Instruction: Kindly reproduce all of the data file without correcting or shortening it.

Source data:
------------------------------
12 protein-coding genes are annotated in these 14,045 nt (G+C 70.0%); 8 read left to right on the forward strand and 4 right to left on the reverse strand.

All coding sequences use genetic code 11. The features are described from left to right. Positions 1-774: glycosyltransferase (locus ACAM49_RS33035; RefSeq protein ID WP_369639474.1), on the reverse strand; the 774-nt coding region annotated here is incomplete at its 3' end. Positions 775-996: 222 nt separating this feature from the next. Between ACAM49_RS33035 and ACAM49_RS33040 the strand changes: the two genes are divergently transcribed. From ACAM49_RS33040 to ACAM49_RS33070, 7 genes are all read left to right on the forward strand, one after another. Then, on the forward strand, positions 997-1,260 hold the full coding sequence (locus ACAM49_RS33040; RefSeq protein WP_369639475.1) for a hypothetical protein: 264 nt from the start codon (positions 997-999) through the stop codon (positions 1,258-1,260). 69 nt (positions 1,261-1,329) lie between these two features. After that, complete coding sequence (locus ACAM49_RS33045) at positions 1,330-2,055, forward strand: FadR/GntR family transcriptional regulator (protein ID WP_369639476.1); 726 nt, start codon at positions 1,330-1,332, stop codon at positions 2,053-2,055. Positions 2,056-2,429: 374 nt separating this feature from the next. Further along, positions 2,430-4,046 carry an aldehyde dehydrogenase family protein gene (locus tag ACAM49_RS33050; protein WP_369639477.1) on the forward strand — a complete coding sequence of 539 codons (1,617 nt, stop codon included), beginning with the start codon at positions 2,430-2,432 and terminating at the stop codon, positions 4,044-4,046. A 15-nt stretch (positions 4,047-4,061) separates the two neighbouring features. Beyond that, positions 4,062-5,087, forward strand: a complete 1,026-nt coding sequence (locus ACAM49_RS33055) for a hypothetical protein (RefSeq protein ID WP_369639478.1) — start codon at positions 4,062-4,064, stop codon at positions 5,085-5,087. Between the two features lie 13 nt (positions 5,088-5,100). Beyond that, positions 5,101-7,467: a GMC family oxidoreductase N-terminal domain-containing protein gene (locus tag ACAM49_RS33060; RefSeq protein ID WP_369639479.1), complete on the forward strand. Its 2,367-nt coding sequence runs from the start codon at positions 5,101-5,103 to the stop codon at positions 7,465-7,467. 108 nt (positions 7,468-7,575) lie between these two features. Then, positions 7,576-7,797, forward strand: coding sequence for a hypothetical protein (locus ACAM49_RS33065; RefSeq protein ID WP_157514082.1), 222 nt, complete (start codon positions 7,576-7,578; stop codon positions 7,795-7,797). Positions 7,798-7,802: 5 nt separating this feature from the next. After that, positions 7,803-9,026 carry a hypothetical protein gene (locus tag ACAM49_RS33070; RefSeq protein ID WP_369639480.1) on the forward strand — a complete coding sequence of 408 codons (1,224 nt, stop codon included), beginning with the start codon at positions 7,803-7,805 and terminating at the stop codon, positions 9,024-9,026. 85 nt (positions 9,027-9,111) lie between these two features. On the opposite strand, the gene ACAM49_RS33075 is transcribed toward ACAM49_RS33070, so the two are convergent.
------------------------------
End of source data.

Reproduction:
12 protein-coding genes are annotated in these 14,045 nt (G+C 70.0%); 8 read left to right on the forward strand and 4 right to left on the reverse strand.

All coding sequences use genetic code 11. The features are described from left to right. Positions 1-774: glycosyltransferase (locus ACAM49_RS33035; RefSeq protein ID WP_369639474.1), on the reverse strand; the 774-nt coding region annotated here is incomplete at its 3' end. Positions 775-996: 222 nt separating this feature from the next. Between ACAM49_RS33035 and ACAM49_RS33040 the strand changes: the two genes are divergently transcribed. From ACAM49_RS33040 to ACAM49_RS33070, 7 genes are all read left to right on the forward strand, one after another. Then, on the forward strand, positions 997-1,260 hold the full coding sequence (locus ACAM49_RS33040; RefSeq protein WP_369639475.1) for a hypothetical protein: 264 nt from the start codon (positions 997-999) through the stop codon (positions 1,258-1,260). 69 nt (positions 1,261-1,329) lie between these two features. After that, complete coding sequence (locus ACAM49_RS33045) at positions 1,330-2,055, forward strand: FadR/GntR family transcriptional regulator (protein ID WP_369639476.1); 726 nt, start codon at positions 1,330-1,332, stop codon at positions 2,053-2,055. Positions 2,056-2,429: 374 nt separating this feature from the next. Further along, positions 2,430-4,046 carry an aldehyde dehydrogenase family protein gene (locus tag ACAM49_RS33050; protein WP_369639477.1) on the forward strand — a complete coding sequence of 539 codons (1,617 nt, stop codon included), beginning with the start codon at positions 2,430-2,432 and terminating at the stop codon, positions 4,044-4,046. A 15-nt stretch (positions 4,047-4,061) separates the two neighbouring features. Beyond that, positions 4,062-5,087, forward strand: a complete 1,026-nt coding sequence (locus ACAM49_RS33055) for a hypothetical protein (RefSeq protein ID WP_369639478.1) — start codon at positions 4,062-4,064, stop codon at positions 5,085-5,087. Between the two features lie 13 nt (positions 5,088-5,100). Beyond that, positions 5,101-7,467: a GMC family oxidoreductase N-terminal domain-containing protein gene (locus tag ACAM49_RS33060; RefSeq protein ID WP_369639479.1), complete on the forward strand. Its 2,367-nt coding sequence runs from the start codon at positions 5,101-5,103 to the stop codon at positions 7,465-7,467. 108 nt (positions 7,468-7,575) lie between these two features. Then, positions 7,576-7,797, forward strand: coding sequence for a hypothetical protein (locus ACAM49_RS33065; RefSeq protein ID WP_157514082.1), 222 nt, complete (start codon positions 7,576-7,578; stop codon positions 7,795-7,797). Positions 7,798-7,802: 5 nt separating this feature from the next. After that, positions 7,803-9,026 carry a hypothetical protein gene (locus tag ACAM49_RS33070; RefSeq protein ID WP_369639480.1) on the forward strand — a complete coding sequence of 408 codons (1,224 nt, stop codon included), beginning with the start codon at positions 7,803-7,805 and terminating at the stop codon, positions 9,024-9,026. 85 nt (positions 9,027-9,111) lie between these two features. On the opposite strand, the gene ACAM49_RS33075 is transcribed toward ACAM49_RS33070, so the two are convergent.